MIAMI Everywhere Mario Chalmers goes these days, someone asks about The Shot.
You know the one. Down by three, 2.1 seconds left, NCAA title game, Kansas vs. Memphis. Chalmers gets the ball near the top of the key, lets fly over the outstretched arm of Memphis guard Derrick Rose and waits for the crowd to roar. They did, the Jayhawks head to overtime and minutes later, they're the national champions and Chalmers is the hero of the Sunflower State.
"The biggest shot in Kansas history," Kansas coach Bill Self said. "It'll never be forgotten."
Fast forward 2 1/2 months. Somehow, on NBA draft night, Chalmers felt he was forgotten.
Fortunately for him, the Miami Heat remembered. Now, Chalmers starts anew. Drafted 34th overall by the Minnesota Timberwolves and subsequently traded to the Heat for two second-round picks and cash, the boyish-looking 6-foot-1 guard who grew up amid the long winters of Anchorage now heads to sultry South Beach. He expected to be a first-round selection and so did the Heat, who had him ranked 12th on their draft board but both sides couldn't be happier with the outcome. "For them to think that highly of me, it's a great honor," Chalmers said.
Chalmers will likely see plenty of minutes this coming week at summer league in Orlando, where the Heat will play five games in five days starting Monday. Sure, most eyes in the stands at Miami's summer games will likely be tuned on No. 2 overall pick Michael Beasley Chalmers' rival from Kansas State this past season but the Heat will be paying attention to what Chalmers can do as well.
Upgrading the point guard position is one of Miami's top priorities this summer.
Incumbent starter Jason Williams is an unrestricted free agent and isn't a guarantee to return, backup Chris Quinn is a restricted free agent who may be lured elsewhere, and Marcus Banks whom the Heat got last season in the deal that sent Shaquille O'Neal to Phoenix and brought Shawn Marion to Miami is still considered to be a bit of an unproven commodity. Chalmers knows opportunity is knocking.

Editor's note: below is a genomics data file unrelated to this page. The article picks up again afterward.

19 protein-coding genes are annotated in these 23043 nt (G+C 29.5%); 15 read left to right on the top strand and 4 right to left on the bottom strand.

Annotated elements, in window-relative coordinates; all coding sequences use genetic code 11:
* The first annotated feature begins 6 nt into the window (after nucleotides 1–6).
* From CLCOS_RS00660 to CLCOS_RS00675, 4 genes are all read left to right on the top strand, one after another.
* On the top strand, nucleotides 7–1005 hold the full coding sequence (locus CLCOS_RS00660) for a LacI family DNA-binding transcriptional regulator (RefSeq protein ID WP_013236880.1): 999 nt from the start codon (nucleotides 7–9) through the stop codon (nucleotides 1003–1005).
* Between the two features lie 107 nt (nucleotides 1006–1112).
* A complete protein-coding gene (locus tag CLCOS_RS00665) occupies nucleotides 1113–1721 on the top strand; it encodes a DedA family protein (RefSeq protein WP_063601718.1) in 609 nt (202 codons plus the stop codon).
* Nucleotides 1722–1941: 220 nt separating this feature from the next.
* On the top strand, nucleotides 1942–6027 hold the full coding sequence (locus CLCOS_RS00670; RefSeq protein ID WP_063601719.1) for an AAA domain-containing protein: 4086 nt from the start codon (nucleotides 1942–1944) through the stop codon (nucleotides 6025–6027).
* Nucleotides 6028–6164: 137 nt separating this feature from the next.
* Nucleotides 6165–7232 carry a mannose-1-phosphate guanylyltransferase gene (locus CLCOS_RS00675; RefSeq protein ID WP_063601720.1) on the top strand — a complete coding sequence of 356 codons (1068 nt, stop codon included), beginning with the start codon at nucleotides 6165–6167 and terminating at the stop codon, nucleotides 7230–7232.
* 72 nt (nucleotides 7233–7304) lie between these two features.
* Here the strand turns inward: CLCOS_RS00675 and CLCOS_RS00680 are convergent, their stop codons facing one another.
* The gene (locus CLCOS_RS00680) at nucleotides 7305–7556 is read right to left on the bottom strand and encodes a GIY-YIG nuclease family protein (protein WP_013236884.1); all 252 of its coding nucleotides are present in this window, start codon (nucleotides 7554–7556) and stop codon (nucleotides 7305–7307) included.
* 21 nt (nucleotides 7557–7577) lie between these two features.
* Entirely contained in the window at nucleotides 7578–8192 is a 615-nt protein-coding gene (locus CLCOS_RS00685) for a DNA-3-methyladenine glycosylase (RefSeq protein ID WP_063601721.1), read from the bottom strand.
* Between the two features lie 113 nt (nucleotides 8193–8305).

"We don't want to put too much on his shoulders, but he definitely shows some good leadership qualities out there," new Heat coach Erik Spoelstra said. "He's very good at communicating and talking to his teammates. Pays attention, he knows what's going on, you can tell he's a highly intelligent guy."
Oh, and he can flat-out play, too.
His shot in the NCAA championship game which immediately began being mentioned in the same breath as Michael Jordan's jumper for North Carolina against Georgetown in 1982 and Keith Smart's baseline make in the final seconds of Indiana's 1987 title-game win over Syracuse is hardly the only highlight from Chalmers' three seasons at Kansas.
Chalmers scored 30 points in the Jayhawks' win over Texas in the league title game this past season. But even with a Most Outstanding Player award from the Final Four on his resume, Chalmers' college calling card was defense: He was the 2007 Big 12 defensive player of the year, held Texas star guard D.J. Augustin to 1-for-13 shooting in a regular-season meeting earlier this year, and holds Kansas' single-season record for steals (97, set in each of the last two years).
"I take a lot of pride in my defense," Chalmers said. "I think that starts with my mom. Growing up, she always instilled in me defense and my dad always instilled offense. I just tried to use them both and that's why I'm the player I am today."
BEASLEY RETURNS TO CONTACT DRILLS: Michael Beasley resumed contact drills with the Miami Heat summer league team Saturday afternoon, his first regular basketball activity since slightly cracking his sternum three days earlier.
His status Monday for the summer-league opener in Orlando against the Chicago Bulls and Derrick Rose, who went No. 1 overall in the June 26 draft, one spot ahead of Beasley remains listed as day-to-day.
Beasley was struck by a teammate's elbow in a defensive drill Wednesday, causing the injury. The former Kansas State star, who averaged 26.2 points and 12.4 rebounds in his lone college season, had only participated in non-contact work since.